Europeans may be 5% Neanderthal
People who have large noses, a stocky build and a beetle brow may indeed be a little Neanderthal, according to a genetic study. But the good news is that other research concludes that Neanderthals were much more like us than previously thought.
People of European descent may be five per cent Neanderthal, according to a study published in the journal PLoS Genetics, which suggests we all have a sprinkling of archaic DNA in our genes.
"Instead of a population that left Africa 100,000 years ago and replaced all other archaic human groups, we propose that this population interacted with another population that had been in Europe for much longer, maybe 400,000 years," says Dr Vincent Plagnol, of the University of Southern California, who with Dr Jeffrey Wall analysed 135 different regions of the human genetic code.
They looked at 34 people from Utah with ancestors from Northern and Western Europe and Yoruba people from West Africa. Using statistics and computer modelling, the researchers focused on linkage "disequilibriums", or sections within genes that did not make sense if only modern human matings are considered.
The missing genetic links only fit if some other hominid population is introduced. "We found that a simple model cannot explain the data if we do not add an 'ancestral population'," said Dr Plagnol.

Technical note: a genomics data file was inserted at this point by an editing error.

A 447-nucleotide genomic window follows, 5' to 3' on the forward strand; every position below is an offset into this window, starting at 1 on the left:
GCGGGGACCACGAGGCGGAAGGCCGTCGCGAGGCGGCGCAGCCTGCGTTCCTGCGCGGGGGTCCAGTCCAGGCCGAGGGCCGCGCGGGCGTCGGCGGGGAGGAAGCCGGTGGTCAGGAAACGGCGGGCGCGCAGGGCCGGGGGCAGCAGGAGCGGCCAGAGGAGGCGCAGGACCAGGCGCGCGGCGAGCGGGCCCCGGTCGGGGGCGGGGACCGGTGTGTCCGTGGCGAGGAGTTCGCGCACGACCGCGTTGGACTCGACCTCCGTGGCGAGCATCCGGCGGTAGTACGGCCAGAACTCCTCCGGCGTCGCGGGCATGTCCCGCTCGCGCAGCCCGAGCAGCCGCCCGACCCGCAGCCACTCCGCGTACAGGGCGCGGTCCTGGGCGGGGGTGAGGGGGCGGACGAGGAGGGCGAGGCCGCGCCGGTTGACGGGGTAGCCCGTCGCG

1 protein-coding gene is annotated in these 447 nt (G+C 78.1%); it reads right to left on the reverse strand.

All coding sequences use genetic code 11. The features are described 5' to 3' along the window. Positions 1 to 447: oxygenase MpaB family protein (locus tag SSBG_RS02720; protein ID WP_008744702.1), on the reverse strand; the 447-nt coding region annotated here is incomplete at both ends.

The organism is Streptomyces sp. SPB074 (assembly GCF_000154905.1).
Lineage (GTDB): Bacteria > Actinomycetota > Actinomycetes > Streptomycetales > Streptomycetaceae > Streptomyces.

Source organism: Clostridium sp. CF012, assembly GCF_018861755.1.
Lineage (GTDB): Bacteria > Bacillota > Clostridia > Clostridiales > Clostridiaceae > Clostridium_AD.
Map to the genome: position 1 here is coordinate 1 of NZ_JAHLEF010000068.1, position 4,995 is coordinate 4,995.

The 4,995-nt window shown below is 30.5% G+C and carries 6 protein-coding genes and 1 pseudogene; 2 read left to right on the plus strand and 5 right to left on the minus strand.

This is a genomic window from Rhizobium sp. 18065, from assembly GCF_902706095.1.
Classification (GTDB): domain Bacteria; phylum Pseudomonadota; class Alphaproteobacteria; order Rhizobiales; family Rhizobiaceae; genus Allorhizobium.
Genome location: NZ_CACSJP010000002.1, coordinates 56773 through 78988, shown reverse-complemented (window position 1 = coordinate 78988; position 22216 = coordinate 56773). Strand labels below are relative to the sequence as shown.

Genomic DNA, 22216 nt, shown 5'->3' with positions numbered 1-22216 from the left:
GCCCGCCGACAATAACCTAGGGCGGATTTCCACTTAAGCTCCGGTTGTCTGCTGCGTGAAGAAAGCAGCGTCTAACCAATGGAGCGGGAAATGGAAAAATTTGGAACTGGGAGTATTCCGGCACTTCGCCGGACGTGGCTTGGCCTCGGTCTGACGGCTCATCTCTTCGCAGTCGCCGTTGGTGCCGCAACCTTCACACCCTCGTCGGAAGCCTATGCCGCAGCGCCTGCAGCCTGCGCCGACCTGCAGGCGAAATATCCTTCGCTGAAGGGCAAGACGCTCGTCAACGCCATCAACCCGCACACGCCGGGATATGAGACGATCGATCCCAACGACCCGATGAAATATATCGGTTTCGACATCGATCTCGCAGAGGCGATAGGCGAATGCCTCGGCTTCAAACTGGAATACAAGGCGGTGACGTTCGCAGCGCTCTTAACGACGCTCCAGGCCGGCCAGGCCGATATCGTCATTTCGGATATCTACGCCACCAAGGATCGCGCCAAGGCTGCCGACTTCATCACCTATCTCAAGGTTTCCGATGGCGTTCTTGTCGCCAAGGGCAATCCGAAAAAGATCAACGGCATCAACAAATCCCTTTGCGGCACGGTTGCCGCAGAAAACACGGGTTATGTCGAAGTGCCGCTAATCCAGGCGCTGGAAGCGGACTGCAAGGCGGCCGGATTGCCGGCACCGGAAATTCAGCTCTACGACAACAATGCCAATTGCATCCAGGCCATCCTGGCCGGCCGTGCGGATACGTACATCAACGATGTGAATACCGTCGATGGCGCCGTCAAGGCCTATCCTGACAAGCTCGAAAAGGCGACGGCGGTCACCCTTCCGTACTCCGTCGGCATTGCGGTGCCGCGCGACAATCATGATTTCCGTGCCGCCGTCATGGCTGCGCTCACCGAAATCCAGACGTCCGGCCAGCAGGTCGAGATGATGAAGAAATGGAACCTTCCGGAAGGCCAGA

Dr Plagnol explains that different parts of the genome have different ancestry, so an individual could have a fraction of a certain chromosome that is inherited from a Neanderthal, but still have mitochondrial DNA which is "very typical Homo sapiens".
A second study has concluded that Neanderthals were much more like modern humans than had been previously thought, after finds from one of the most famous palaeolithic sites in Europe were re-examined by Bristol University archaeologist, Prof Joao Zilhao, and his French colleagues.
Prof Zilhao has been able to show that sophisticated artefacts such as personal ornaments found in the Châtelperronian culture of France and Spain were genuinely associated with Neanderthals around 44,000 years ago, rather than acquired from modern humans living nearby.
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